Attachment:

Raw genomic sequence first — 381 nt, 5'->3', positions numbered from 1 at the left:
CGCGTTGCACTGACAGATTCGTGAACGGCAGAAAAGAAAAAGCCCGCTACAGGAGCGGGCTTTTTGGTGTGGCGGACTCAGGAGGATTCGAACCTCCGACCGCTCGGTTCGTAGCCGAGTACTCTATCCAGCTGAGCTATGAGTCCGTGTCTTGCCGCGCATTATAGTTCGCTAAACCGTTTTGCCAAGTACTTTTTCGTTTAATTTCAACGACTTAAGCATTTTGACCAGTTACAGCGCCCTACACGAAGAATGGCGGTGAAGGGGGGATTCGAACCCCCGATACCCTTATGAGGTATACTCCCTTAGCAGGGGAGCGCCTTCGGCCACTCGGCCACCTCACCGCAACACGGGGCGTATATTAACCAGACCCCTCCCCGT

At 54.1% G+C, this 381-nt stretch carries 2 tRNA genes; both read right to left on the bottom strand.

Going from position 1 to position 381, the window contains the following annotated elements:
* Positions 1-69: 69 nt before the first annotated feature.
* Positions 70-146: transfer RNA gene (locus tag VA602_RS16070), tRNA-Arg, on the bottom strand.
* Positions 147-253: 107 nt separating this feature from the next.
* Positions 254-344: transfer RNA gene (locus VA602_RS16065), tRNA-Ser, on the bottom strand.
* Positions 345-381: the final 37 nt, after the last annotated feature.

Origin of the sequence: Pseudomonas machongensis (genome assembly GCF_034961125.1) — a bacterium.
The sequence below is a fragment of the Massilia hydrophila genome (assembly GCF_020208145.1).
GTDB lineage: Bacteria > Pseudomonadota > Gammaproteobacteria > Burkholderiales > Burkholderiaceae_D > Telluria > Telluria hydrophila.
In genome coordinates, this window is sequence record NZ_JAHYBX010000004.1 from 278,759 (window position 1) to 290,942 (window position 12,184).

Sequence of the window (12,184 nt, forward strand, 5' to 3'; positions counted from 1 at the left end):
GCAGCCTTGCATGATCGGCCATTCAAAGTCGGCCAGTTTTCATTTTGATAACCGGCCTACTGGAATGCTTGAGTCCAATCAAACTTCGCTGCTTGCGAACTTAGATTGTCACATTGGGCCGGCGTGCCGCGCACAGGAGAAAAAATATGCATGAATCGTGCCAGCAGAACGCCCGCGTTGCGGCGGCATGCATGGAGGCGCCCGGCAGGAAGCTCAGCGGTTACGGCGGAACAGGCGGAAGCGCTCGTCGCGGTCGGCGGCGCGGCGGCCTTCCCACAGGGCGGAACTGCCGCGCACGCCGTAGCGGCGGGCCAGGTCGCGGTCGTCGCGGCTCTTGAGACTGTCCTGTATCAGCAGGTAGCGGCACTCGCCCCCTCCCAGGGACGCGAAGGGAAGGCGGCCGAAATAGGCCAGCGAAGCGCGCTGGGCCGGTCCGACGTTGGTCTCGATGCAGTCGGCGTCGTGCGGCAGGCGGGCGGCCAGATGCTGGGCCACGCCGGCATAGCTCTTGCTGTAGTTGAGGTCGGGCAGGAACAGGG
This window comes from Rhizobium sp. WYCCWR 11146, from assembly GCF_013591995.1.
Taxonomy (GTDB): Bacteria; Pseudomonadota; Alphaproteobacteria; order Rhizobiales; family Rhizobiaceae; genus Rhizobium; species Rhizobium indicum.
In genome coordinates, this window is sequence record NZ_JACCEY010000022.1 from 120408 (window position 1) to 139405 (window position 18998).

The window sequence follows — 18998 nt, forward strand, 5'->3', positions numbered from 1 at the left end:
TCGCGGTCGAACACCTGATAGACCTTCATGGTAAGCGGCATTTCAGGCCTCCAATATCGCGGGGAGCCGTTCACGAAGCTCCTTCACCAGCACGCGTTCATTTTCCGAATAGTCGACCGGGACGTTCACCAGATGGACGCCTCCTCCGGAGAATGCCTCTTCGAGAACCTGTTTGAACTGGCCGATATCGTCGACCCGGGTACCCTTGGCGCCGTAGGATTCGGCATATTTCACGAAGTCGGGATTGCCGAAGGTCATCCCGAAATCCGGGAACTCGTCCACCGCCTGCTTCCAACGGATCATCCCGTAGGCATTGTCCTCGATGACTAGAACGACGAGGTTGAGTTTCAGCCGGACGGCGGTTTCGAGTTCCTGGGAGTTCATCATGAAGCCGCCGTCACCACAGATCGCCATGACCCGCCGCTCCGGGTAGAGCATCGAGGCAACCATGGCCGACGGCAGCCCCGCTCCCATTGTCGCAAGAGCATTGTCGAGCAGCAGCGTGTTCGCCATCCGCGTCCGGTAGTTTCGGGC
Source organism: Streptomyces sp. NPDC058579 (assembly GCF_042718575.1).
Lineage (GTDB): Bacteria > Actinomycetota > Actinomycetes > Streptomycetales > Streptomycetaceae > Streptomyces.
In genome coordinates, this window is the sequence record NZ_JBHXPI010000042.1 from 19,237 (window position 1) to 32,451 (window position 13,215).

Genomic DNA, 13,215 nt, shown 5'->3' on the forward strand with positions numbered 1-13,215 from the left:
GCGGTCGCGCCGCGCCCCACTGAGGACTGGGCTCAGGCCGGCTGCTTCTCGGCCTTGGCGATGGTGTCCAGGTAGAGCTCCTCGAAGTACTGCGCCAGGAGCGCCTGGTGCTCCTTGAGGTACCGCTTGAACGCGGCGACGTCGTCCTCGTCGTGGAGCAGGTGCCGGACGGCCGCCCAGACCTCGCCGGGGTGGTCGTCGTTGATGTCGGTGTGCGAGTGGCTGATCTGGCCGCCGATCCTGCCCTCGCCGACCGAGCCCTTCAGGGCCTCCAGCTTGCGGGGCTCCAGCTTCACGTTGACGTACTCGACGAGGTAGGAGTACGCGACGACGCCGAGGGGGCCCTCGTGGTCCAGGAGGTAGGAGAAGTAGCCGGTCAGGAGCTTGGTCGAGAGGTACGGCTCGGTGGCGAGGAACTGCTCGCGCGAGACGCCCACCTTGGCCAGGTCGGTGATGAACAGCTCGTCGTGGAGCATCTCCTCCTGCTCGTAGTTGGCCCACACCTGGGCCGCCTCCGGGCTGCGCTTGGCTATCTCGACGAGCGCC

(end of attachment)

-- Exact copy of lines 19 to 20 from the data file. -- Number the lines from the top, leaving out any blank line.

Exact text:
The window sequence follows — 18998 nt, forward strand, 5'->3', positions numbered from 1 at the left end:
TCGCGGTCGAACACCTGATAGACCTTCATGGTAAGCGGCATTTCAGGCCTCCAATATCGCGGGGAGCCGTTCACGAAGCTCCTTCACCAGCACGCGTTCATTTTCCGAATAGTCGACCGGGACGTTCACCAGATGGACGCCTCCTCCGGAGAATGCCTCTTCGAGAACCTGTTTGAACTGGCCGATATCGTCGACCCGGGTACCCTTGGCGCCGTAGGATTCGGCATATTTCACGAAGTCGGGATTGCCGAAGGTCATCCCGAAATCCGGGAACTCGTCCACCGCCTGCTTCCAACGGATCATCCCGTAGGCATTGTCCTCGATGACTAGAACGACGAGGTTGAGTTTCAGCCGGACGGCGGTTTCGAGTTCCTGGGAGTTCATCATGAAGCCGCCGTCACCACAGATCGCCATGACCCGCCGCTCCGGGTAGAGCATCGAGGCAACCATGGCCGACGGCAGCCCCGCTCCCATTGTCGCAAGAGCATTGTCGAGCAGCAGCGTGTTCGCCATCCGCGTCCGGTAGTTTCGGGC